Personally I don't bill my customers for coming back late. I do tell them when to come back and we expect them by that time. Rarely is anyone back later than 30 minutes to an hour. That's me and I have a 4 groomer business by not being so rigid. But I understand what you are saying and some people if they don't wait at your place need at least 30 minutes grace. We are flexible with our clientele within reason. When they do go over we remind them of our policies and usually it stops. Threatening with fines can lose you some customers who just needed a warning.

    My opinion again, why would I charge extra for fleas? The defleaing product is no more expensive really.

    You are going to have to survey what you think other shops are charging and don't mix mobile prices with shop or home groomers. You want to at least be in the middle or higher, competitive but what you need. Did you write a business plan? You input prices and expenses and see what works. Every business should have some sort of financials and forecasts specific to their business and its costs.

    Wish you the best. Good info at and ask more questions here as you go along. Lots of good business groomers here.


    • #3
      Forgot look at national surveys here that admin does of this board.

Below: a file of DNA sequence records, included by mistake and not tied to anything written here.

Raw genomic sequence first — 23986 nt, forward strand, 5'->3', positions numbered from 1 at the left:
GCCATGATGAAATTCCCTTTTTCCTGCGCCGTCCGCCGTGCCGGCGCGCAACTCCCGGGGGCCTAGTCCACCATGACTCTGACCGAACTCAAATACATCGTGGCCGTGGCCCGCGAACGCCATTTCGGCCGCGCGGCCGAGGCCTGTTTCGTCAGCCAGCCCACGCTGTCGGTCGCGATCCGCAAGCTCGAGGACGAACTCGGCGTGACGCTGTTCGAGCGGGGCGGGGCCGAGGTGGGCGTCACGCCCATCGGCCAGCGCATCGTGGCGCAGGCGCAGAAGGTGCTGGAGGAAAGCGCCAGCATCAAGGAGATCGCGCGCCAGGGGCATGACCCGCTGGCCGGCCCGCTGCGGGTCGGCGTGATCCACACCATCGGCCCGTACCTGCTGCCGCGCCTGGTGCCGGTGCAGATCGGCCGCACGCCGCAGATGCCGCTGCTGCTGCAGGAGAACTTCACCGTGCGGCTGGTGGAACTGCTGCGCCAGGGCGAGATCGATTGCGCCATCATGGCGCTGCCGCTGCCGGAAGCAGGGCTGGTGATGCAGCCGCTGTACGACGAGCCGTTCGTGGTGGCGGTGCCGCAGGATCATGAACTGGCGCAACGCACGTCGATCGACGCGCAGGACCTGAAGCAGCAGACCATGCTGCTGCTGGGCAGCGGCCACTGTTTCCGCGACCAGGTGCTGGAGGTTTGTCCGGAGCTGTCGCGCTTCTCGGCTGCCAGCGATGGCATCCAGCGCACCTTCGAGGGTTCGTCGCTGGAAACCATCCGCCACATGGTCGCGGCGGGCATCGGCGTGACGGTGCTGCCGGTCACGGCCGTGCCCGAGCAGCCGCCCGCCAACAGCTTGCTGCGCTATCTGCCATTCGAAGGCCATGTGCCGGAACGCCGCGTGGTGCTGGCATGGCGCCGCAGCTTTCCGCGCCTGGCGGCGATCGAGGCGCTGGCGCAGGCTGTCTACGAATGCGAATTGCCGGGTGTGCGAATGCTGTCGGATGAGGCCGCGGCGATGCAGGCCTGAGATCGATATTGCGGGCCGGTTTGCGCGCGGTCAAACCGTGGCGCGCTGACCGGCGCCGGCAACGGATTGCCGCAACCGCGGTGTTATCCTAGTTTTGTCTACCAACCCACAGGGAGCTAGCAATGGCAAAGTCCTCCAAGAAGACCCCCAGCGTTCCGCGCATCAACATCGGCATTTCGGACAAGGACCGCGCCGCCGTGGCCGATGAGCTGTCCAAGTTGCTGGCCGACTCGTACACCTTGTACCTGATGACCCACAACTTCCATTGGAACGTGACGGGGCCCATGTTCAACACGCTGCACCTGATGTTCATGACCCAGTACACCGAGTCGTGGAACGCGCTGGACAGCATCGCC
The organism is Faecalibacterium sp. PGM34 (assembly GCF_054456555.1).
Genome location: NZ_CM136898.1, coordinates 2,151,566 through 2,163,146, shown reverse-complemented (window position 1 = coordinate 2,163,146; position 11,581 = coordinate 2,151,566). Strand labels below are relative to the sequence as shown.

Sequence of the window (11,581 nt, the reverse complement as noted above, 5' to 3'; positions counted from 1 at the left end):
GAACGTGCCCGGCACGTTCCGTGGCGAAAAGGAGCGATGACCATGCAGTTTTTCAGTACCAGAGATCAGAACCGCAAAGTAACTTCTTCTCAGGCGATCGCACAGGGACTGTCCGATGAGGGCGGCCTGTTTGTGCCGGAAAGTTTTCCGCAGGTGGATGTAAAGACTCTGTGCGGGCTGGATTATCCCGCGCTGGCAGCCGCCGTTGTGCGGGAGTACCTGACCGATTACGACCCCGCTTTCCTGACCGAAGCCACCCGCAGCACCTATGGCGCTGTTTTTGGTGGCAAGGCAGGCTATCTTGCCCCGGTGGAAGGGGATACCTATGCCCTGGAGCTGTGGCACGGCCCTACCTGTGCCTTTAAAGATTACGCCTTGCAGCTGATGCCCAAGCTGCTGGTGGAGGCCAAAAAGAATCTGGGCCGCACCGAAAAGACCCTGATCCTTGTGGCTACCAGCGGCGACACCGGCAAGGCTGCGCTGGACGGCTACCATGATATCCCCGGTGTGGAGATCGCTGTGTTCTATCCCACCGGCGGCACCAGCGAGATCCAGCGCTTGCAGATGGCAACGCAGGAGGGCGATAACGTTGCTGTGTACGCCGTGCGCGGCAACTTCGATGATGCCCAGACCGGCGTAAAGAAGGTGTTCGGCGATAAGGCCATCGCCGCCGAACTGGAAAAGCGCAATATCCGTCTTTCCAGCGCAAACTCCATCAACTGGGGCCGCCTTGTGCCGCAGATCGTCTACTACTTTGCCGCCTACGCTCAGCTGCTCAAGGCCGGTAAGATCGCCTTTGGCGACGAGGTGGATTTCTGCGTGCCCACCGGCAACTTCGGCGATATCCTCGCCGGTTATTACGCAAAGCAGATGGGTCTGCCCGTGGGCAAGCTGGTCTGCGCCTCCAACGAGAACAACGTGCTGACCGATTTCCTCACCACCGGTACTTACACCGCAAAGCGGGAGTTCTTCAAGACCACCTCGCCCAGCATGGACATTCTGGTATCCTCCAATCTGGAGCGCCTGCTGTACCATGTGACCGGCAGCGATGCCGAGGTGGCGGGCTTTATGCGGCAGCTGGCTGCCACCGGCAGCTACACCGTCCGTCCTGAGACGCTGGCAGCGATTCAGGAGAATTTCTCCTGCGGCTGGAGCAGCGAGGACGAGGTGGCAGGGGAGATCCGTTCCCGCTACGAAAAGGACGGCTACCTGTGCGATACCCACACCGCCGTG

Prices can go all over the map depending upon where you are but this helps.


      • #4
        Hello. I would write a plan too, I did. It takes time to grow a business so it may not give you enough money for awhile to live in. Have you plotted that and have savings or something? Here is a warning, many people that become your customers you may lose them. Mobile grooming costs more. So you will build up the home business only to lose many of them not willing to pay for $20 to $30 more per groom when you go mobile. Why not start mobile early on. Buy starter vans. Link I think is and look at used mobile. Maybe one of you can groom at home, and one other expand with mobile?

        At the top of the page there is a link to Choice Plus insurance and somewhere there is on the net Pet Biz Insurance. True very few places specialize in grooming liability insurance.

        I have no late charges for customers returning late but then most come back in the time we ask. If they are an hour late that's ok as long as it is not past closing time.

        No extra charge for fleas ever. Really doesn't add time to the groom.


        • #5
          Most groomers don't open a business right away. I got 3 plus years experience first. In most education programs you really don't get all the kinds of dogs and situations galore that you will face as a business owner. Did you consider that? Welcome by the way!!